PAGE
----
Emory University received two grants amounting to $25 million and $26.7 million each from the National Institutes of Health (NIH) for research into HIV cures on Aug. 17. The grants, which will be disbursed over the next five years, are part of a larger $53 million per annum award by the NIH to 10 research organizations that are part of the Martin Delaney Collaboratories for HIV Cure Research.
The $25 million award aids the Enterprise for Research and Advocacy to Stop and Eradicate HIV (ERASE-HIV) project, which will be headed by Mirko Paiardini, associate professor in the Department of Pathology and Laboratory Medicine in the School of Medicine.
The $26.7 million award supports the Pediatric Adolescent Virus Elimination (PAVE) research program, a collaboration between Emory and Johns Hopkins University (Md.) that aims to find a cure for HIV in children and young adults. It is the only research program part of the Martin Delaney Collaboratories that focuses specifically on finding a cure for HIV in children.
The project will be led by Emory Associate Professor of Pediatrics in the Division of Pediatric Infectious Diseases Ann Chahroudi and Professor of Pediatrics at Johns Hopkins School of Medicine Deborah Persaud.
“For people living with HIV, there is very effective antiretroviral therapy. HIV infection in the 80s and 90s was like a death sentence. The life expectancy of a person with HIV was two years, now it is more than 50 years,” Paiardini said. “But what antiretroviral therapy doesn’t do is that it doesn’t eliminate the virus … If you stop treatment, the virus basically comes back.”
Both the ERASE-HIV and PAVE programs aim to identify the different cell types in which HIV persists by using non-primate models to identify targets for agents that could potentially eliminate the virus.
According to Paiardini, one of the key aims of ERASE-HIV is to understand the mechanism by which HIV is able to evade the body’s immune system to establish reservoirs of latent virus so that the mechanism can be disrupted.
“We are trying now to push the virus out of latency so that if the cell has the virus, it will express on the surface and the immune system will be able to recognize them and kill it so that it can eliminate these reservoirs,” Paiardini explained.
In addition to exposing the virus, the immune system would also have to be stimulated so that it can eliminate the virus, Paiardini added.
Chahroudi has also been working to identify HIV reservoirs, but said she focused on pediatric patients to ensure that they were “studying HIV persistence and HIV cure in a pediatric setting to the same extent that it had been in adults.”
Chahroudi noted that strategies for cures in children might be different from those in adults as HIV infection is not only “much more pathogenic” in children than in adults, but it also infects a type of immune cells called naive CD4 T cells that “have been considered to be not that important in HIV infection of adults.”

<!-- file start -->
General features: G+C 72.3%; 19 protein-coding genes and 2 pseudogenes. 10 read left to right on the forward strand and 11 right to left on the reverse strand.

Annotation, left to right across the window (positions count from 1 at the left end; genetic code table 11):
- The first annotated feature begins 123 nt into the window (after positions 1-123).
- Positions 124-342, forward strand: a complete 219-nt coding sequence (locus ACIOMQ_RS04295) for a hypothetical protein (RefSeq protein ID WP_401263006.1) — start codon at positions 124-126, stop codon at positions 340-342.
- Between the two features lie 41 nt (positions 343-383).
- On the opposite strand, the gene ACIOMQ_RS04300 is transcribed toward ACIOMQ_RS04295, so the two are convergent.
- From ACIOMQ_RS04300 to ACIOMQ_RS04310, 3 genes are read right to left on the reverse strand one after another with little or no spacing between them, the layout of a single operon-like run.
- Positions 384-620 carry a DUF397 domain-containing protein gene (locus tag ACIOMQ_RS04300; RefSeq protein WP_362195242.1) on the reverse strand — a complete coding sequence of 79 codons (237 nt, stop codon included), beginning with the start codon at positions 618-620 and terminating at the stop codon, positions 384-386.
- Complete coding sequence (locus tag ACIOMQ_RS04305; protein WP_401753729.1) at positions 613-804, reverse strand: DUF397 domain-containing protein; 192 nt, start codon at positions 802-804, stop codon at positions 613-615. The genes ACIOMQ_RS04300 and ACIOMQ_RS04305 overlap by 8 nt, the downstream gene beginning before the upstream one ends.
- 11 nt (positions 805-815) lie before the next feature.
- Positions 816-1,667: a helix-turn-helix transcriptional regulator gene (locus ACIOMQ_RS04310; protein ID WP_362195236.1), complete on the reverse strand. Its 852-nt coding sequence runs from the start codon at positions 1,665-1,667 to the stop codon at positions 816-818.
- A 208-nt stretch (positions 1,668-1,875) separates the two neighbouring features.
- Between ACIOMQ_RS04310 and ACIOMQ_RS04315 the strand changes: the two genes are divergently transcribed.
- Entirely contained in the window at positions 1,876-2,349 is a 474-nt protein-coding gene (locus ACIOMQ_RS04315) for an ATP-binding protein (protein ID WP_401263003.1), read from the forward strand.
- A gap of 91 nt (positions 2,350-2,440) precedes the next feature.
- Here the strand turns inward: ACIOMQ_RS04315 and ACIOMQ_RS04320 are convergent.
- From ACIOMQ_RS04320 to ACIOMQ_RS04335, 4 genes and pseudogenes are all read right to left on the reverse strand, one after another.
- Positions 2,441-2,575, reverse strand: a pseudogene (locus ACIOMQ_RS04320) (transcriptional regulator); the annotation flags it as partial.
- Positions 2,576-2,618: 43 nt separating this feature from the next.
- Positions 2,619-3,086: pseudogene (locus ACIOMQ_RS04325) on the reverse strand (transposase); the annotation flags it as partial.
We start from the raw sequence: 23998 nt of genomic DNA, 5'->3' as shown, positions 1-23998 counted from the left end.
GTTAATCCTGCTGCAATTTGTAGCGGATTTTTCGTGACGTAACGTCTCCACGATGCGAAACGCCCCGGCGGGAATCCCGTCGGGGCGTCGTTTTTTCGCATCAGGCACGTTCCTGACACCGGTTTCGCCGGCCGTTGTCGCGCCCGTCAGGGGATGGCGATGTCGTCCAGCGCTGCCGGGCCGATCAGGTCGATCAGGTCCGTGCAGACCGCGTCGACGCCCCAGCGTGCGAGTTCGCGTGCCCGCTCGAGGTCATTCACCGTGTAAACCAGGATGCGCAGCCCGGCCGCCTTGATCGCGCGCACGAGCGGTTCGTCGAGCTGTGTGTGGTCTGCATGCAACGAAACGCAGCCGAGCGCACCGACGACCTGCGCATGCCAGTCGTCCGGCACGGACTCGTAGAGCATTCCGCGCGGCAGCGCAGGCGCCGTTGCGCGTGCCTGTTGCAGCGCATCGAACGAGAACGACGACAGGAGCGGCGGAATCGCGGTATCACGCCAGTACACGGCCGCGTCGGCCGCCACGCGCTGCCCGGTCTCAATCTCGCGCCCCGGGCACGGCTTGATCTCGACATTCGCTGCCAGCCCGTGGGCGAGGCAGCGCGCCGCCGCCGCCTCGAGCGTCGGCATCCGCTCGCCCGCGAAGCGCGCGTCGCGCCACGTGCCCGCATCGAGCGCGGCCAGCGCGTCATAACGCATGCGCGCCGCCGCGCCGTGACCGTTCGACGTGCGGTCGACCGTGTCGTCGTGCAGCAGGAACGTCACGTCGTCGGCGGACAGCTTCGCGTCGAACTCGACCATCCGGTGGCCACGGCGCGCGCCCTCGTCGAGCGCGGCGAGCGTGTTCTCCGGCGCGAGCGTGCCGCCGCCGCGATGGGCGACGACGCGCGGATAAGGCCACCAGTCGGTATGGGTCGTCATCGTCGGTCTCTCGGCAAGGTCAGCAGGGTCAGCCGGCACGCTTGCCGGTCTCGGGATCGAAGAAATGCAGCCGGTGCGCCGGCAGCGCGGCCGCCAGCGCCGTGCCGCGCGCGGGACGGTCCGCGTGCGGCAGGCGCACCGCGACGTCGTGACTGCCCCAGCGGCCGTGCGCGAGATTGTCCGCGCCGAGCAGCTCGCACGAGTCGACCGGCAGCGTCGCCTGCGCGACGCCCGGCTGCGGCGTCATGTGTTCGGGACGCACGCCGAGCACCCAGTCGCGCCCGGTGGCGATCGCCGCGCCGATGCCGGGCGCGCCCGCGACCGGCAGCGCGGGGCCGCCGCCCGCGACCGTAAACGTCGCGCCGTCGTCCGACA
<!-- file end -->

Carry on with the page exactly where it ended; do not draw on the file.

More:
Short of a complete cure, the PAVE research program also aims to develop strategies that help patients to “achieve a remission.” This would allow individuals to take medication only a few times a year instead of daily.
“The patients that I interact with, one of the things that really bugs them is this daily medicine,” Chahroudi said. “A lot of the time, they tell me that they choose not to take the medicine because they just don’t want to think about HIV every single day, and so being able to give somebody something that they can take every six months is something that would eliminate a lot of the social stigma that they are feeling from the outside, but also from the inside.”
Both ERASE-HIV and PAVE strive to develop a strong bidirectional connection with the community through communicating their research to those affected by HIV and gaining insight from the community about what they think “an acceptable risk to be HIV free” is.
Paiardini sees the risk associated with some of the HIV interventions to be one of the biggest challenges in finding a cure.
“For cancer, many of the people go through more aggressive interventions because without an intervention they have a very short life expectancy,” Paiardini said. “With HIV, these people can take antiretroviral therapy and they can have a normal life expectancy.”
Thus, any cure will have to be “very well tolerated” and a “very strong alternative” to the antiretroviral therapy currently available, Paiardini added.
While it is difficult to estimate when a cure might become available, Chahroudi said she believes that the funding to the Martin Delaney Collaboratories’ member institutions is encouraging.
“It is a very exciting time, particularly with the next phase of the collaboratories,” Chahroudi said. “There are 10 total funded by the NIH, which is more than ever before, so there is really the potential for new ideas to come out that could have an effect on patient care.”